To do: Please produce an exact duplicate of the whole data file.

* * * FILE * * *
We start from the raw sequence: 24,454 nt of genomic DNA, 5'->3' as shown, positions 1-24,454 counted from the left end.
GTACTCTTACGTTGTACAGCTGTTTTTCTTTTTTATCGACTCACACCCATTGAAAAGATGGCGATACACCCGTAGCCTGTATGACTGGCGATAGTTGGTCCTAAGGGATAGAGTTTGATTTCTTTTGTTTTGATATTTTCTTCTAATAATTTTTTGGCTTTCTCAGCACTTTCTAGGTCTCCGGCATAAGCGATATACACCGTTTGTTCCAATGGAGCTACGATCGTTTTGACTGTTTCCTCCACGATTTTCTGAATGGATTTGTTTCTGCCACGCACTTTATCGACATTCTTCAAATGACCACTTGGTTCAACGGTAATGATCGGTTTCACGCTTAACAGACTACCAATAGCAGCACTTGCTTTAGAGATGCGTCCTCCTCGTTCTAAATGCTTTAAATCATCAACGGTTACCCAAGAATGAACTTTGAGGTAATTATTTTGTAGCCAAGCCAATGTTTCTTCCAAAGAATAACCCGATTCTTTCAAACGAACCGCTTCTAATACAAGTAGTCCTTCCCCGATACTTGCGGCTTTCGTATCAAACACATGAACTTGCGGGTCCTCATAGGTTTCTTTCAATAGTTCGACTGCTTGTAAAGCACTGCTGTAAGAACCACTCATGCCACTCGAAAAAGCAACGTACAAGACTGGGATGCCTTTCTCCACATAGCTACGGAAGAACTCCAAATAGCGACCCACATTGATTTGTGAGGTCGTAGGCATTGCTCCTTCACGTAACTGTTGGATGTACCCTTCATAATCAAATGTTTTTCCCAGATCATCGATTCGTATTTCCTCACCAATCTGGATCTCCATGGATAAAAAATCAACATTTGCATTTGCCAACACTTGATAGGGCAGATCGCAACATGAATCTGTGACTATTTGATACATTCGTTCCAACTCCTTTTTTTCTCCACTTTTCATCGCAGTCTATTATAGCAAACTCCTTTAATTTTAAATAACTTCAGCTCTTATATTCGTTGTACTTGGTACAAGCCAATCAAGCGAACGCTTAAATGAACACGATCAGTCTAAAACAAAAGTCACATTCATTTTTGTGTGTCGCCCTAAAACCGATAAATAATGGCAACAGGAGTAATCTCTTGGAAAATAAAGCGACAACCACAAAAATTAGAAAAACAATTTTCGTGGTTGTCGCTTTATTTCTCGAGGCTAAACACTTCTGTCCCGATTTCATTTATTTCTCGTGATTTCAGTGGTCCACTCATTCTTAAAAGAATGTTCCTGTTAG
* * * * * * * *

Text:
We start from the raw sequence: 24,454 nt of genomic DNA, 5'->3' as shown, positions 1-24,454 counted from the left end.
GTACTCTTACGTTGTACAGCTGTTTTTCTTTTTTATCGACTCACACCCATTGAAAAGATGGCGATACACCCGTAGCCTGTATGACTGGCGATAGTTGGTCCTAAGGGATAGAGTTTGATTTCTTTTGTTTTGATATTTTCTTCTAATAATTTTTTGGCTTTCTCAGCACTTTCTAGGTCTCCGGCATAAGCGATATACACCGTTTGTTCCAATGGAGCTACGATCGTTTTGACTGTTTCCTCCACGATTTTCTGAATGGATTTGTTTCTGCCACGCACTTTATCGACATTCTTCAAATGACCACTTGGTTCAACGGTAATGATCGGTTTCACGCTTAACAGACTACCAATAGCAGCACTTGCTTTAGAGATGCGTCCTCCTCGTTCTAAATGCTTTAAATCATCAACGGTTACCCAAGAATGAACTTTGAGGTAATTATTTTGTAGCCAAGCCAATGTTTCTTCCAAAGAATAACCCGATTCTTTCAAACGAACCGCTTCTAATACAAGTAGTCCTTCCCCGATACTTGCGGCTTTCGTATCAAACACATGAACTTGCGGGTCCTCATAGGTTTCTTTCAATAGTTCGACTGCTTGTAAAGCACTGCTGTAAGAACCACTCATGCCACTCGAAAAAGCAACGTACAAGACTGGGATGCCTTTCTCCACATAGCTACGGAAGAACTCCAAATAGCGACCCACATTGATTTGTGAGGTCGTAGGCATTGCTCCTTCACGTAACTGTTGGATGTACCCTTCATAATCAAATGTTTTTCCCAGATCATCGATTCGTATTTCCTCACCAATCTGGATCTCCATGGATAAAAAATCAACATTTGCATTTGCCAACACTTGATAGGGCAGATCGCAACATGAATCTGTGACTATTTGATACATTCGTTCCAACTCCTTTTTTTCTCCACTTTTCATCGCAGTCTATTATAGCAAACTCCTTTAATTTTAAATAACTTCAGCTCTTATATTCGTTGTACTTGGTACAAGCCAATCAAGCGAACGCTTAAATGAACACGATCAGTCTAAAACAAAAGTCACATTCATTTTTGTGTGTCGCCCTAAAACCGATAAATAATGGCAACAGGAGTAATCTCTTGGAAAATAAAGCGACAACCACAAAAATTAGAAAAACAATTTTCGTGGTTGTCGCTTTATTTCTCGAGGCTAAACACTTCTGTCCCGATTTCATTTATTTCTCGTGATTTCAGTGGTCCACTCATTCTTAAAAGAATGTTCCTGTTAG